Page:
ChoraChori returns first group of rescued Nepalese children to their families

ChoraChori conducts medical checks on rescued Nepalese children at its Kathmandu refugeRescued Nepalese children returned to families

On the 17th March 2017 ChoraChori brought 33 trafficked and displaced Nepalese children back to Nepal. See this link. Working in conjunction with Nepal’s Central Child Welfare Board, we freed them from captivity in dreadful conditions at two children’s shelters in Bihar, north India. Since then we have been conducting basic medical checks on the children and, where necessary, providing essential medical care. We’ve also been finding out more about the children’s circumstances and how they ended up in India. And this past week we’ve successfully reunited the first nine of the returnees with their families.

Nepal’s Musahar community – the rat-catchers

These first nine children are from the Musahar caste. This word means “rat-catcher” or “rat-eater”. This caste lies within the “untouchable” community and the Musahar population straddles the border between India and Nepal. See this description of the Indian Musahar from Wikipedia. The 2014 Nepal census records 234,490 Musahar as living in Nepal. Their name stems from the belief that the people were so poor that they caught rats for food. That may not longer be the case but the Musahar still lead tough lives and experience terrible discrimination. As untouchables they are kept at the margins of society and may not share the same space as higher caste people. They undertake the most menial work and that includes, like their Bihari counterparts, going to north Indian States to find agricultural labour.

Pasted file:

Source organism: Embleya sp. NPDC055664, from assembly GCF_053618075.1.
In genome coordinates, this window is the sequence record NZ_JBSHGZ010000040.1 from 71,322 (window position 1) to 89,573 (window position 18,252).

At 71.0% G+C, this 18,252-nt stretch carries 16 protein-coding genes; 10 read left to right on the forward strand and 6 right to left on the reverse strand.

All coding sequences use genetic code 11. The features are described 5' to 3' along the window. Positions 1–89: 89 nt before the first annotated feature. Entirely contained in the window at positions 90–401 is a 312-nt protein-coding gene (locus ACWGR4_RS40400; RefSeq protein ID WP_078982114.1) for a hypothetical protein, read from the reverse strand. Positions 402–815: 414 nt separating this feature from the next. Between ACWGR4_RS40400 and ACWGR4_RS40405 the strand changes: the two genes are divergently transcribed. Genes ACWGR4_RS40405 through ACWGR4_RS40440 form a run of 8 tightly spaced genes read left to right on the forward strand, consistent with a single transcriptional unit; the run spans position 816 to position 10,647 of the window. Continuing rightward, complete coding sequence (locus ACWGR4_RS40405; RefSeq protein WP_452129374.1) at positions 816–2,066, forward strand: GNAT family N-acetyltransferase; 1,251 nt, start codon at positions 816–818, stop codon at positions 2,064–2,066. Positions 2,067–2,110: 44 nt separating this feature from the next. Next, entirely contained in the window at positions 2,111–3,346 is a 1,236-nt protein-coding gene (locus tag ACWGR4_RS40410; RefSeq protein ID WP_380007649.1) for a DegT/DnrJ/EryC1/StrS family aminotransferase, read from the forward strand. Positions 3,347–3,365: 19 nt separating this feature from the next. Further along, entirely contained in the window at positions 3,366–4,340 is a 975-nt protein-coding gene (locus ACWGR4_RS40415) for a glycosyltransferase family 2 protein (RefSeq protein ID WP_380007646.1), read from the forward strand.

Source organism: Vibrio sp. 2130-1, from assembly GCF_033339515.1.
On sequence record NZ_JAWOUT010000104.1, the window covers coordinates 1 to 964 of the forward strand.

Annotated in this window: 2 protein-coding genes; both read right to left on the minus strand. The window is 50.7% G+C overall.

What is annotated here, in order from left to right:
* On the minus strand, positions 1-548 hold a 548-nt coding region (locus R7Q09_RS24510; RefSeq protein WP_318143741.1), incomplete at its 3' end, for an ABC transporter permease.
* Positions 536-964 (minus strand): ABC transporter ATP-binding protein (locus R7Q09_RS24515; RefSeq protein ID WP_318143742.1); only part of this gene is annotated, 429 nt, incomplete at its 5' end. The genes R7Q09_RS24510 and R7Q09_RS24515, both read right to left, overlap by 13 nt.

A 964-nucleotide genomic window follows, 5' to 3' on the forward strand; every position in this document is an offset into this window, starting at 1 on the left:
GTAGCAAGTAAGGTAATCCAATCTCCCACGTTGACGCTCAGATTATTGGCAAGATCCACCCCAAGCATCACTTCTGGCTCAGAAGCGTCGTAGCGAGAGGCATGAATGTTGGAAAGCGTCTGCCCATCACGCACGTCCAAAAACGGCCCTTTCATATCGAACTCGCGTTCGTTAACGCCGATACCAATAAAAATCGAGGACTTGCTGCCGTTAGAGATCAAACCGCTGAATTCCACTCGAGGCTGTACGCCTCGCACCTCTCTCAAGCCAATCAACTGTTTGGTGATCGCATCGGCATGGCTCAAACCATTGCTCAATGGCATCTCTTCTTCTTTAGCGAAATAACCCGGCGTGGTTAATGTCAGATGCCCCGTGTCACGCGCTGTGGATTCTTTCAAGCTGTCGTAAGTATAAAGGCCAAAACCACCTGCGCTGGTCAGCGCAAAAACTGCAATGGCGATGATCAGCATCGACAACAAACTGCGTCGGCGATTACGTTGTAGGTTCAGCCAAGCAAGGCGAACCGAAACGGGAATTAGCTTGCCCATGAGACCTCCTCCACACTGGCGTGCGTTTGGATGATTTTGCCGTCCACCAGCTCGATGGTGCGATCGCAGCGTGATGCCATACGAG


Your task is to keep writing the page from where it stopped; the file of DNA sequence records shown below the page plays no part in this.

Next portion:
Caught in a trap

The nine children we returned to their homes in Siraha District told us of how, ironically, Musahar children find themselves in a trap. They have to attend separate schools, segregated from other children. Their school offered classes only up to the 5th grade. Further education would have involved transfer to a mixed caste school and that wasn’t allowed. So in desperation the children set off as a group to work  in a pizza shop in Ahmedabad, Gujarat. Relatives who were working there already promised them a salary of 5,000 Indian rupees (£60) per month. The children left home with their parents’ permission but en route the Indian police intercepted them. The authorities placed them in Darbhanga children’s shelter where ChoraChori eventually rescued them.

Now these reunited children have no interest in education – it’s not available anyway. Instead they want to find work in Nepal or, when they are older, as migrant labour in the Middle East. One of the nine even wants to return to India once his citizenship papers are complete.  However bleak their prospects in life might be, at least these Nepalese children have the chance of a fresh start after their appalling experience as captives at Darbhanga children’s shelter.

Child trafficking

We are still researching the circumstances of the other rescued Nepalese children. Already there seems to be a significant child trafficking element involved. For obvious reasons we’ll not share anything on this while our investigations are underway. Also, two children are runaways from a Buddhist monastery in south India. They allege that they were being thrashed by the monks. This is not the first time that we have come across this allegation arising from a most unlikely place and this too requires our further research.

ChoraChori in the Nepali Times

Nepalese children captiveYesterday the Nepali Times published a powerful report on our joint operation with the Central Child Welfare Board. You can read this article and view the associated film by clicking on the image to the left.

Support one of the best small charities for Nepalese children!

It’s as easy as clicking the button below. And just now we badly need your support to allow our vital work to continue. We have to rescue, rehabilitate and reunite many more Nepalese children from India. And there’s so much follow up required from this operation alone, including finding Nepalese child traffickers.

Donations can be made in through this secure system and in any major currency (BT MyDonate back converts £ donations into the donor’s own currency). And if you are a UK taxpayer Gift Aid can be added on automatically. U.S. donors can make tax efficient donations through GlobalGiving. Many thanks!